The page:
© St. Petersburg Times, published August 18, 2002
NEW YORK -- A day after players set an Aug. 30 strike date, negotiators met twice on Saturday to discuss issues not related to the central economic differences.
The lawyers gathered twice at the commissioner's office for a total of about three hours, then recessed until Monday. The key issues of a luxury tax and revenue sharing were not discussed, and lawyers for both sides declined comment.
Owners want a luxury tax that would restrain player salaries, but they have proposed a far lower threshold and higher tax rate than the union will accept.
"I think a majority of owners, including me, would probably like to have even stronger cost-containment than we're talking about right now," Rangers owner Tom Hicks was quoted in Saturday's Dallas Morning News.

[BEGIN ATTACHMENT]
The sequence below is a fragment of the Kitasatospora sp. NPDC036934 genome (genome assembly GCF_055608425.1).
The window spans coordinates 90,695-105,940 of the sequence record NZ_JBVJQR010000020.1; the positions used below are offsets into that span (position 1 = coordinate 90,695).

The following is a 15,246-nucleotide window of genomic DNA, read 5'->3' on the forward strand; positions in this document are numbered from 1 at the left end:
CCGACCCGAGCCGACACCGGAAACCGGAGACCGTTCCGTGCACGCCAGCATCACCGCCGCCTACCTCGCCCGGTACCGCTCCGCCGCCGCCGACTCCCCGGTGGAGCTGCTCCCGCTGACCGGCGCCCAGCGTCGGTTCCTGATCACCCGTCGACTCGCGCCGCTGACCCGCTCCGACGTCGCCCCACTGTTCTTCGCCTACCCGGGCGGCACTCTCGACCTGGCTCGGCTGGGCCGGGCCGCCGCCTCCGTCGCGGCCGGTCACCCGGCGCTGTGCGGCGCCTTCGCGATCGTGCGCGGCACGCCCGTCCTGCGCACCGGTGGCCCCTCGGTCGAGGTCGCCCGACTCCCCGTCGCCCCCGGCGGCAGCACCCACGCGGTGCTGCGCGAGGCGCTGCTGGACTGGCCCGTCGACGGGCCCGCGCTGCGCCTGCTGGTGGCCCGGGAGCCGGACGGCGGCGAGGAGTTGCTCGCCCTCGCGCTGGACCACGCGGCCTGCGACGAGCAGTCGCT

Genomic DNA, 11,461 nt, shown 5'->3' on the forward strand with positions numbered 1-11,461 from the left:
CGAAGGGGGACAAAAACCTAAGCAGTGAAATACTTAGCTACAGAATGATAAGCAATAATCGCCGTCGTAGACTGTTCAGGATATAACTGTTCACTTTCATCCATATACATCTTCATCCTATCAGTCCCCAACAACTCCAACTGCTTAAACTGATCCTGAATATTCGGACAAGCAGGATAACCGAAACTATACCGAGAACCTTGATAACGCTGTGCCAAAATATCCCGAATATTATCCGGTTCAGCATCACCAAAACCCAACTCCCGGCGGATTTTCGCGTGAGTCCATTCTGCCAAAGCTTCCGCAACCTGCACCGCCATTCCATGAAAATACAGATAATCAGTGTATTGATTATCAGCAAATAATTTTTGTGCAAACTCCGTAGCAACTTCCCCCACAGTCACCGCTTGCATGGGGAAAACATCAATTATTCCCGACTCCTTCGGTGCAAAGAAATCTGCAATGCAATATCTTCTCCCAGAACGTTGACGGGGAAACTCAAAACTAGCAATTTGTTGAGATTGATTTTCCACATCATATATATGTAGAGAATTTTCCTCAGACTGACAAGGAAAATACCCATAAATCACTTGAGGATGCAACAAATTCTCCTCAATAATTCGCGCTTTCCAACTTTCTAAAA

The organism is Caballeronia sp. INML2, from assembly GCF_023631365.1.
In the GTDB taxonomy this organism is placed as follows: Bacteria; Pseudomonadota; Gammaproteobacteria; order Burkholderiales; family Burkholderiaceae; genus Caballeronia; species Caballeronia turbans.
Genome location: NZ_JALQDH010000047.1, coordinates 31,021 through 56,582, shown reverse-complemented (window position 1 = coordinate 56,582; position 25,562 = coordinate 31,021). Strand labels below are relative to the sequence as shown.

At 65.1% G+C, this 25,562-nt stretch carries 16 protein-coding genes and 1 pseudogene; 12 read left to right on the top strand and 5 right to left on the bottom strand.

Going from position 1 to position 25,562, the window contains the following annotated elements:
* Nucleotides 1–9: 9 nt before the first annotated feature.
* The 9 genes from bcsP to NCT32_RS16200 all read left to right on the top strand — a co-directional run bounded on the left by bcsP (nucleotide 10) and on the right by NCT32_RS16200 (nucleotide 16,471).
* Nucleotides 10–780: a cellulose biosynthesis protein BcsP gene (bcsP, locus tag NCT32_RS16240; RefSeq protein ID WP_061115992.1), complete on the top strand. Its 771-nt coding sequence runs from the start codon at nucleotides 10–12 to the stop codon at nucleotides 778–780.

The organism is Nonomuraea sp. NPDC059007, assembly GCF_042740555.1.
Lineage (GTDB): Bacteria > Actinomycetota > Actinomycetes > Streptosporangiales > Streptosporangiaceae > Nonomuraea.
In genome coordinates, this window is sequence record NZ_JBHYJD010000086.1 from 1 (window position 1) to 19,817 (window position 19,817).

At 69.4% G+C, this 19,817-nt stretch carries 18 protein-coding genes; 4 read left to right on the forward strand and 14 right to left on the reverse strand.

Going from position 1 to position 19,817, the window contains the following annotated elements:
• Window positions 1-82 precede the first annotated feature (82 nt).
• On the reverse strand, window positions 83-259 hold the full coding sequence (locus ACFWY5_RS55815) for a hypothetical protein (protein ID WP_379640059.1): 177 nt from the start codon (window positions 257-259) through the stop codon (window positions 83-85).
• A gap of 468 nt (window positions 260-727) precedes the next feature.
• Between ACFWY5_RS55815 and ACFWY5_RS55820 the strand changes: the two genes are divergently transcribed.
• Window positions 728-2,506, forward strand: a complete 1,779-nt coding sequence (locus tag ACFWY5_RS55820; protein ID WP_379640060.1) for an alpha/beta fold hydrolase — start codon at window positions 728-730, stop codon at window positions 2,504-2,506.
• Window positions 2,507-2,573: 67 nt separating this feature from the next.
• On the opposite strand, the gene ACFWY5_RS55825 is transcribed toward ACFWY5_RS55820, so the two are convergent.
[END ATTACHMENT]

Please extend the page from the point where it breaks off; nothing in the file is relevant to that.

"If they do choose to go on strike, I'm confident ownership will not allow a repeat of 1994. We need to fix baseball."
Hicks' preference is for an agreement before the deadline. He doesn't want a repeat of the 232-day strike of 1994-95, which resulted in a luxury tax for the 1997, 1998 and 1999 seasons that most owners thought was ineffective. It had a tax rate of 34-35 percent, but the threshold was fixed to the midpoint of the fifth- and sixth-highest payrolls each season.
This time, owners have proposed a tax of 37.5-50 percent on the portions of payrolls above $102-million. Players offered a 15-30 percent tax on the portions above $130-million next year, with the threshold increasing by $10-million annually. The union also doesn't want a tax in the final year.
Hicks, who gave Alex Rodriguez a record $252-million, 10-year contract, said if there was a luxury tax, his team would not exceed the threshold.
"Every team in baseball that has any kind of business sense would try to manage its payroll to stay under that tax threshold," Hicks said. "There might be one or two that wouldn't, but that's a decision those teams have to make. Certainly, I can assure you, the Texas Rangers wouldn't be among them."